While the U.S. Department of Justice might not be going after Apple itself, there are other countries beyond the United States looking to take Apple to court or otherwise limit the tech giant’s control internationally. The European Union, the United Kingdom, China, India… each one of these disputes could be reason enough for a shareholder to jump ship. Together, it looks even worse.
The European Union already hit Apple with a major lawsuit that forced the company to switch to USB-C chargers, but now there’s a new case in the works. (It’s an antitrust case, too.) To make matters worse, the United Kingdom is after the tech company for its batteries. This suit alleges that Apple throttles its phones to cover up faulty batteries.
China is unhappy with how much data Apple collects from its users, and India wants to take Apple to court over additional antitrust violations. Looking at the big picture of all of these lawsuits floating around, it’s not surprising to see bearish investors selling now before anything else surfaces. Legal troubles tend to be one-way tickets to even lower profits.
Another factor driving Apple stock prices down? The company’s lack of definitive AI strategy. In a time when every tech company in Silicon Valley seems to have its own take on generative artificial intelligence, Apple’s version of this popular technology is nowhere to be found. Longtime Apple investors aren’t surprised by this, but newer shareholders might be.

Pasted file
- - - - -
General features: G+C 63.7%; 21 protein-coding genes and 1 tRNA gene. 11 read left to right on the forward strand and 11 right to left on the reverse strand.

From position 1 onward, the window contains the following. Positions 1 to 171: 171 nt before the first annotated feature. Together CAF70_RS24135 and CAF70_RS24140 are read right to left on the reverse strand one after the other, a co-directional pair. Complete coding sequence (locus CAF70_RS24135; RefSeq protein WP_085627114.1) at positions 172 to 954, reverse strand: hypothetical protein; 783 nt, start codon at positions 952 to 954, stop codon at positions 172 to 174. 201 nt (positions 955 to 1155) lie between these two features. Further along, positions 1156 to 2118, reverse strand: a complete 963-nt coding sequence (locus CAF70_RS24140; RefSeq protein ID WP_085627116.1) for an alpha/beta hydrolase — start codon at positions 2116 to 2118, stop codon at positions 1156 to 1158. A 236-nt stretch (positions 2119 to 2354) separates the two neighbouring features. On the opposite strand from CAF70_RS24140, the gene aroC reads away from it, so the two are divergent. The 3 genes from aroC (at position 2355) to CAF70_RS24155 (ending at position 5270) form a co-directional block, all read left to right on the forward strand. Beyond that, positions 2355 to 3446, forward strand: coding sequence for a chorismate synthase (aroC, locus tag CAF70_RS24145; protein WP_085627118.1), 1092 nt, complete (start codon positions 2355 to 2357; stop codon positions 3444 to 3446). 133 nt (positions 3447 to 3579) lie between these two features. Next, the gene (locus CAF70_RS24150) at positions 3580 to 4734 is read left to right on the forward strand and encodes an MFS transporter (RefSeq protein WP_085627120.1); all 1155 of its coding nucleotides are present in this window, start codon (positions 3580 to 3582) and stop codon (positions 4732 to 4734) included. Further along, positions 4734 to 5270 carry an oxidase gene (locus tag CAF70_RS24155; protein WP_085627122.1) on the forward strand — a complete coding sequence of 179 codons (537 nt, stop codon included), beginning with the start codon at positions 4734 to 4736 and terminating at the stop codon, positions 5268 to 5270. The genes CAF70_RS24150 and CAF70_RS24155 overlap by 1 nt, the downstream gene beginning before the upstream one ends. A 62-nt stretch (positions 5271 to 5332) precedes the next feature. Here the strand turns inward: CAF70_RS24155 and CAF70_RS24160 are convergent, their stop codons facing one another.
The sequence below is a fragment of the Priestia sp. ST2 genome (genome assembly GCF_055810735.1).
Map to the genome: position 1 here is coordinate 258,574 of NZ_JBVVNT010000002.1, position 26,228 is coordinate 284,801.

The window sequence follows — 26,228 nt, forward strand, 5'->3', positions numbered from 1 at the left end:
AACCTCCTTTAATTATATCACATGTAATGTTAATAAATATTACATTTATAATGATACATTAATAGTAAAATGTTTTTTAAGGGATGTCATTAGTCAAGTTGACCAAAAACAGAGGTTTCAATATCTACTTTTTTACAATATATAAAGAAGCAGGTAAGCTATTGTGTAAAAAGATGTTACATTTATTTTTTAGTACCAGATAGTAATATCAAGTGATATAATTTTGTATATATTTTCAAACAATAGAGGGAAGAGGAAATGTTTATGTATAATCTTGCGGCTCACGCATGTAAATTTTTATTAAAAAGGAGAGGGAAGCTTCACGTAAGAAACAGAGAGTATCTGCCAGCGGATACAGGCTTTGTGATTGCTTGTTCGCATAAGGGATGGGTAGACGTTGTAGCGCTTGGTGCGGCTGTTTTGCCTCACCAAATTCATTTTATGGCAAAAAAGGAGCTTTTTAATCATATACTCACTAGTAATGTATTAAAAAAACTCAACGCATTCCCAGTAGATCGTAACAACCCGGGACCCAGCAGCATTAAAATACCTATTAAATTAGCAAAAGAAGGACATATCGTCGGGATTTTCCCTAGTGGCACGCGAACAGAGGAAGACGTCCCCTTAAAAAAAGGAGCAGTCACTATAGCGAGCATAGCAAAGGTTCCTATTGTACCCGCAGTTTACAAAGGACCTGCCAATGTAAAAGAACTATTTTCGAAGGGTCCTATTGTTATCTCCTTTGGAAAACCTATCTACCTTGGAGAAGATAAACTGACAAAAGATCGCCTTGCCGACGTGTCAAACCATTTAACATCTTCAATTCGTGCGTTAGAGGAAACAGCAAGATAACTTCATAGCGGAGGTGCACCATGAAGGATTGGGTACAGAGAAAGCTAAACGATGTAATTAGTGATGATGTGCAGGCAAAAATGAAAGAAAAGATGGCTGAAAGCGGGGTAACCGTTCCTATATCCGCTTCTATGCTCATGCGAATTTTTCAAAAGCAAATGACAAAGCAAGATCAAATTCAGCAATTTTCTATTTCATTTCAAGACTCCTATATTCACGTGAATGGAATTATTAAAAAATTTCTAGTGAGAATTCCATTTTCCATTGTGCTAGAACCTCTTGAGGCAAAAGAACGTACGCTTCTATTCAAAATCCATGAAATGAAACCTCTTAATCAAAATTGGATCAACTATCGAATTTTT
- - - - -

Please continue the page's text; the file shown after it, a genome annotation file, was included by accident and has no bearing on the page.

You see, Apple has never been one to hop on a trend without an interesting angle that sets the company’s take apart from the competition. Take their long-awaited foray into augmented and virtual reality, for example. The Apple Vision Pro headset was in the works for years before it was finally made public earlier in 2023. Perhaps Apple has a similar strategy for generative AI.
In the interim, we can expect to see more and more shareholders with eyes on buzzworthy trends and similarly, buzzy investments abandon Apple unless the company makes its AI strategy clear. Meanwhile, bullish investors will likely stay put — and maybe even buy more of these reduced-price shares — with faith that Apple will deliver when it can bring something fresh in the AI space.
How Apple Stock Can Recover
When making investments in big tech, it’s important to look at the big picture. Apple stock may be down compared to where it was at the end of July, but it’s still trading higher than it had ever been prior to the end of December 2021. Zoom out a bit, and it’s clear to see the stock is still on its most major upward trend in company history — up $50 a share from where it was in just January 2023.
For Apple to start reaching new heights again, there are a few things that need to happen. For one, bullish investors need to buy up these discounted shares. (This is practically a given, by the way. Apple stock is still a very hot commodity, even when it dips.) Beyond this, the company must continue to expand its digital service offerings. This is where a lot of its potential profit rests.
Additionally, Apple needs to define its generative AI strategy. With the global artificial intelligence industry expected to grow to two trillion dollars by 2030, the tech company must stake its claim to reap the benefits. Rest assured, Apple will almost certainly recover from this temporary dip. It’s too strong a stock not to rebound.